Tag Archives: council

Top 8 Planning Permission checks!

Many of us will simply be overjoyed when confirmation of planning permission arrives through the door. You may have fallen victim to many revised, withdrawals and even resubmissions of your plans before finding yourself finally reaching the ultimate goal of being granted planning permission. However, you can never be too sure that your “in the clear” status is concrete. Here are the Healthy Hideout’s top 8 planning permission checks – Unfortunately these tips apply to our UK readers only;

Planning Permission is priceless when done right!

Planning Permission is priceless when done right!

  1. Description of your scheme – When you submit your planning scheme plans to your agent, it is their job to change the wording to suit that of your local planning authority. This is you chance to ensure that their translation is close to what you want, and if not, changing it where necessary. You don’t want minor descriptive errors such as this giving you an extra headache down the line.
  2. Check your plans – You know better than anyone what you want the final product to look like. Be sure to check the final submission drawings, associated with any necessary documents to ensure you have no discrepancies, whilst maintaining the look that you seek.
  3. Expiration dates – When you finally receive planning permission, the UK standard for validity is three years. If you wish to extend this by another 3 years, it is possible for a small fee. The bottom line is, make sure you keep your expiration date in mind should you wish to go travelling around the world. You don’t want to have start from the beginning again!
  4. Keep any neighbours in the loop – It may be the case that your planning permission requires some input or action from your neighbour in order to be granted final planning permission. Be sure that your neighbours are aware of what needs to be done, what time frame it needs to be completed by and of course if they are OK to do so.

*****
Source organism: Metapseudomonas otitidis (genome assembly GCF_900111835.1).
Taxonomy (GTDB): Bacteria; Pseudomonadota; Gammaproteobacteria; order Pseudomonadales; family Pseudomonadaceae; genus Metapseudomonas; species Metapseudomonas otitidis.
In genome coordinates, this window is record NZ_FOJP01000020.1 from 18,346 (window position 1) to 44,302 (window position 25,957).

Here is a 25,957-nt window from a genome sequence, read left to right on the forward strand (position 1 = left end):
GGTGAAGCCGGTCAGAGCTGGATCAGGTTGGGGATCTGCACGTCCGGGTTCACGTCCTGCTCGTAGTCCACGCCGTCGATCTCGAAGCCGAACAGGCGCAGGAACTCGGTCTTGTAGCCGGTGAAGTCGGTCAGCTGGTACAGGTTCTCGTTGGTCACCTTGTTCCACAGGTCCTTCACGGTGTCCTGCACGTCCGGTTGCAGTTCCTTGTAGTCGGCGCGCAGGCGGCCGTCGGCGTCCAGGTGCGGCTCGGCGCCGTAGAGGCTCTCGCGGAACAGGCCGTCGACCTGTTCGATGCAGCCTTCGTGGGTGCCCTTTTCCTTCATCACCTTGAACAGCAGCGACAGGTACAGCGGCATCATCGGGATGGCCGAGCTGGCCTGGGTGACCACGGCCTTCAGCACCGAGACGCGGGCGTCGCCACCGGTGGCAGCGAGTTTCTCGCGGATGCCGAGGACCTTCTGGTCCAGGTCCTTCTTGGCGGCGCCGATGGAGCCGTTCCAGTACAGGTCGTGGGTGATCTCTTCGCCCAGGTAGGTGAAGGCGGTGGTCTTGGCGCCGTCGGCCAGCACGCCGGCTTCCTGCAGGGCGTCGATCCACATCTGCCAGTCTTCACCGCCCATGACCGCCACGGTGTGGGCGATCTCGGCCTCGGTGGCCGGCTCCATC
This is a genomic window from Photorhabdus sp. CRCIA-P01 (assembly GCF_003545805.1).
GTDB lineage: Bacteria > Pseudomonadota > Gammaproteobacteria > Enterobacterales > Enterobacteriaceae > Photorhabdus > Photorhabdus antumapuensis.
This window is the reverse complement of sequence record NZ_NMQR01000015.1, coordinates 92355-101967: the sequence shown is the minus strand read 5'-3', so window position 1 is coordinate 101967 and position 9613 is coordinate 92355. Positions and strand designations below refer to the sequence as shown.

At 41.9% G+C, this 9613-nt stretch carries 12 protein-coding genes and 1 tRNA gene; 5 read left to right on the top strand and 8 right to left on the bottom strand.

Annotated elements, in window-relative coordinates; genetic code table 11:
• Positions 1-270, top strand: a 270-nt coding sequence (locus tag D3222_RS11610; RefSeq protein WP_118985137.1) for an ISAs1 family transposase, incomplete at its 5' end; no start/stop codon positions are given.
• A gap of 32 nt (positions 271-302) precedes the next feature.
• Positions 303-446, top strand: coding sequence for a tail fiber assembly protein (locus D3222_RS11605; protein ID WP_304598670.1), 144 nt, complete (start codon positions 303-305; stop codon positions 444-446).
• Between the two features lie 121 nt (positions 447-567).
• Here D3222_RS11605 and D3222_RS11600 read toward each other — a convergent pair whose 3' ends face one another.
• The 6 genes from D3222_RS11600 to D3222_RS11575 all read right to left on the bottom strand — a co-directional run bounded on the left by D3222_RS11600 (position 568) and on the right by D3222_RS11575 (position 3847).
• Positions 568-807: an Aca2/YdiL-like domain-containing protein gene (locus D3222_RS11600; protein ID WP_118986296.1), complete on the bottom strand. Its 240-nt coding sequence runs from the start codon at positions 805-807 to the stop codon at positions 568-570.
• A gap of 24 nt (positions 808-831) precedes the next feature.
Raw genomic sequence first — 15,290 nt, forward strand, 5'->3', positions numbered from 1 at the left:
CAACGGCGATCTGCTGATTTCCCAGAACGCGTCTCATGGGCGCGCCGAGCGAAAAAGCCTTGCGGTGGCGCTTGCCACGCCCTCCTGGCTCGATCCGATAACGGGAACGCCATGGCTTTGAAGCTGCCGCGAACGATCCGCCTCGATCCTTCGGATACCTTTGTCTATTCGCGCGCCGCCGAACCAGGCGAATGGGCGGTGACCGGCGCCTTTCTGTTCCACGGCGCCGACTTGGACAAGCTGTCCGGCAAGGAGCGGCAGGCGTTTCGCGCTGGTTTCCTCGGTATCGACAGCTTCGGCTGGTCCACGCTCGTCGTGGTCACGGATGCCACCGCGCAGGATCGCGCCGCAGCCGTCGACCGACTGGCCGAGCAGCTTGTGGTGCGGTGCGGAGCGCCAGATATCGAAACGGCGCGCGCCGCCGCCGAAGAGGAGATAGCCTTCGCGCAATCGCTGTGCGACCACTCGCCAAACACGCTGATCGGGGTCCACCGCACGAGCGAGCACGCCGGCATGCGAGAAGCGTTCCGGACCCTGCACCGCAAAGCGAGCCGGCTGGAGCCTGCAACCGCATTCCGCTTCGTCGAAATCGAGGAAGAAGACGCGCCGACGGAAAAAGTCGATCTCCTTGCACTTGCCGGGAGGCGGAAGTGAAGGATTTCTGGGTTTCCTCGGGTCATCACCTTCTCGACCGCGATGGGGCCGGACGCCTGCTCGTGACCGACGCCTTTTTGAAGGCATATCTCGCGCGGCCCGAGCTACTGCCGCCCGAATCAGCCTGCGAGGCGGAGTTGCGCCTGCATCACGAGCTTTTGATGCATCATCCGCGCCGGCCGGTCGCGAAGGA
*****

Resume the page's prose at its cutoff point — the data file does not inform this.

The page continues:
5. Conservation – If you are looking to get planning permission in a conservation area, or build in an area that is close to one, it may be conditional that you use certain sourced materials. Try to have suppliers lined up sooner rather than later, being sure to exhaust as many options as possible. Locally sourced materials may cost a little more, but could guarantee a stress free submission.
  6. Snub the obvious – Planning permission can tumble with the smallest detail being overlooked – Try not to miss the obvious. For example, bathroom windows must not face your neighbour, and if they do they must be frosted/obscured. Do your research and keep on top of simpler details.
  7. Keep Green – Many planning permission offices work to preserve natures beauty. Planning permission may be granted with the condition that you maintain greenery, shrubs or even trees in the area. If you look to maintain as much of mother nature as possible, your planning permission may be granted a little easier.